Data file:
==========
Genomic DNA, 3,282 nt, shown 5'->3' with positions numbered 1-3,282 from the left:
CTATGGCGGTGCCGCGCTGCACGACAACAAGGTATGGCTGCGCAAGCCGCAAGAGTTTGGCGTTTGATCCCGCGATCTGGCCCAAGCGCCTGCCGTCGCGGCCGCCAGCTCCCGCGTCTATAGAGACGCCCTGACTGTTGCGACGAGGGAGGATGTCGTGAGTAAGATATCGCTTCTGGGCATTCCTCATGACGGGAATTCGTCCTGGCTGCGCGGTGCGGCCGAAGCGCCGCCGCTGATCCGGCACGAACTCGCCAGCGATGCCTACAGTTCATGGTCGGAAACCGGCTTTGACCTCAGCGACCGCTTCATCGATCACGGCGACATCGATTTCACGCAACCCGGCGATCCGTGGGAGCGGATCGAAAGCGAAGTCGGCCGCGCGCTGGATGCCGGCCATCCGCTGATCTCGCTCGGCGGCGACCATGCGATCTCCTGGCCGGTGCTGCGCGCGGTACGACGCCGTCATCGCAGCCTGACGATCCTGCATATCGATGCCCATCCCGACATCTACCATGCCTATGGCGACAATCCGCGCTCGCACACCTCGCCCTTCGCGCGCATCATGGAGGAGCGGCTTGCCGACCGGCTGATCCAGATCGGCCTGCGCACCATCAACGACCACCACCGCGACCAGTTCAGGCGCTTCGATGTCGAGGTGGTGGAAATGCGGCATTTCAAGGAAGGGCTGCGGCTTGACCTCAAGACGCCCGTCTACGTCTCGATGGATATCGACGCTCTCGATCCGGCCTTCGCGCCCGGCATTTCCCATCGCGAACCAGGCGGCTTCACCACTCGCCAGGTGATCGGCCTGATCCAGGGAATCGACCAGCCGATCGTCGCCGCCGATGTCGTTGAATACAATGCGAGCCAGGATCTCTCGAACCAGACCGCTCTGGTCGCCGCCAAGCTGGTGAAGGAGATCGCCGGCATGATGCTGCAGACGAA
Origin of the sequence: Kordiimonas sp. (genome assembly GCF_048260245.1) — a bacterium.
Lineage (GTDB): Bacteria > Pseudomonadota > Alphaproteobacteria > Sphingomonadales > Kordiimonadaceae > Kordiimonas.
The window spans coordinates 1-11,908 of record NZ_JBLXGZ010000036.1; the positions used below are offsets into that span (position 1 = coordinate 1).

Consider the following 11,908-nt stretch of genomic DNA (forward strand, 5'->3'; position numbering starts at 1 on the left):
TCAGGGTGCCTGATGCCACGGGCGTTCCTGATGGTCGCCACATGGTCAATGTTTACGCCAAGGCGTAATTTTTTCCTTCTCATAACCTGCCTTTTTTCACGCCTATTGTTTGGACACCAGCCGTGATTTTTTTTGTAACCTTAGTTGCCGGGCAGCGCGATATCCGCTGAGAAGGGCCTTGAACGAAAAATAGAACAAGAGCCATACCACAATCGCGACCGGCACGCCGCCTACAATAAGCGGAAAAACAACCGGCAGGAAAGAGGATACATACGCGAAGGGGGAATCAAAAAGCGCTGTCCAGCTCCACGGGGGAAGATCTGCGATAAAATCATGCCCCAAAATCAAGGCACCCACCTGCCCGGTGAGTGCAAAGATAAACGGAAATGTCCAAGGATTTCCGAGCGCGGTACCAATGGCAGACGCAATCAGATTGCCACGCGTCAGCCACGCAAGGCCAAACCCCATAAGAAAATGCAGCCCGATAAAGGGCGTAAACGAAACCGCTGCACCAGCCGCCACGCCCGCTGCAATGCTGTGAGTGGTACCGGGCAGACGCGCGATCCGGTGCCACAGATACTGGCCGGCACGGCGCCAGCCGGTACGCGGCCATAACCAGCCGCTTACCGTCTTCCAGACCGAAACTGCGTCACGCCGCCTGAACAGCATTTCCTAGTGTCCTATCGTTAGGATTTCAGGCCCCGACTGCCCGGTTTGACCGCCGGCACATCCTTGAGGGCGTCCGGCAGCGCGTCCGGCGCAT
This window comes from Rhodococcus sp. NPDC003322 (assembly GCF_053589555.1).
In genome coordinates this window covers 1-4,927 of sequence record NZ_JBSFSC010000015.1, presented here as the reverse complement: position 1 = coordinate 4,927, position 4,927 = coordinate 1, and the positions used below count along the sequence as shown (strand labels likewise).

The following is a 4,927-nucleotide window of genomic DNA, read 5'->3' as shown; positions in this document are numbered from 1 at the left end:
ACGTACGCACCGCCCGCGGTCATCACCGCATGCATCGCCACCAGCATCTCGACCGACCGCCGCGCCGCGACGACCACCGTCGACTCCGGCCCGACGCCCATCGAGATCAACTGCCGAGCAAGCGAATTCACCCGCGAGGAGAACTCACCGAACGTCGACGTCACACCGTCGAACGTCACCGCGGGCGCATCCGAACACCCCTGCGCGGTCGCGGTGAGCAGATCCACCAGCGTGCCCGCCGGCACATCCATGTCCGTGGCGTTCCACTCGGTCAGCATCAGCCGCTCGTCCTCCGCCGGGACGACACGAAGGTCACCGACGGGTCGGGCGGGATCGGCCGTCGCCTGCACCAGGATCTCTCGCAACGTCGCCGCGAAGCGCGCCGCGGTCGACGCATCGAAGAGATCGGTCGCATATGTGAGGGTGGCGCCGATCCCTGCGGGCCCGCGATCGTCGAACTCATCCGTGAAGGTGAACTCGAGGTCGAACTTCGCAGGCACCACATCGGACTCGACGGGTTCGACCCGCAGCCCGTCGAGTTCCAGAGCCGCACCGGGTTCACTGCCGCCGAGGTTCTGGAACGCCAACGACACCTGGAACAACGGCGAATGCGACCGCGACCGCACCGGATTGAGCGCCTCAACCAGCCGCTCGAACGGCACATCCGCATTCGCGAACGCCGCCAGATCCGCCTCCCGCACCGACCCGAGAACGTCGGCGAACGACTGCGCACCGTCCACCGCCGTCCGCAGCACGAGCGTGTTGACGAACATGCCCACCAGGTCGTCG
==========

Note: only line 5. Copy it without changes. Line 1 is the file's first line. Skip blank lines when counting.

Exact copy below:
The window spans coordinates 1-11,908 of record NZ_JBLXGZ010000036.1; the positions used below are offsets into that span (position 1 = coordinate 1).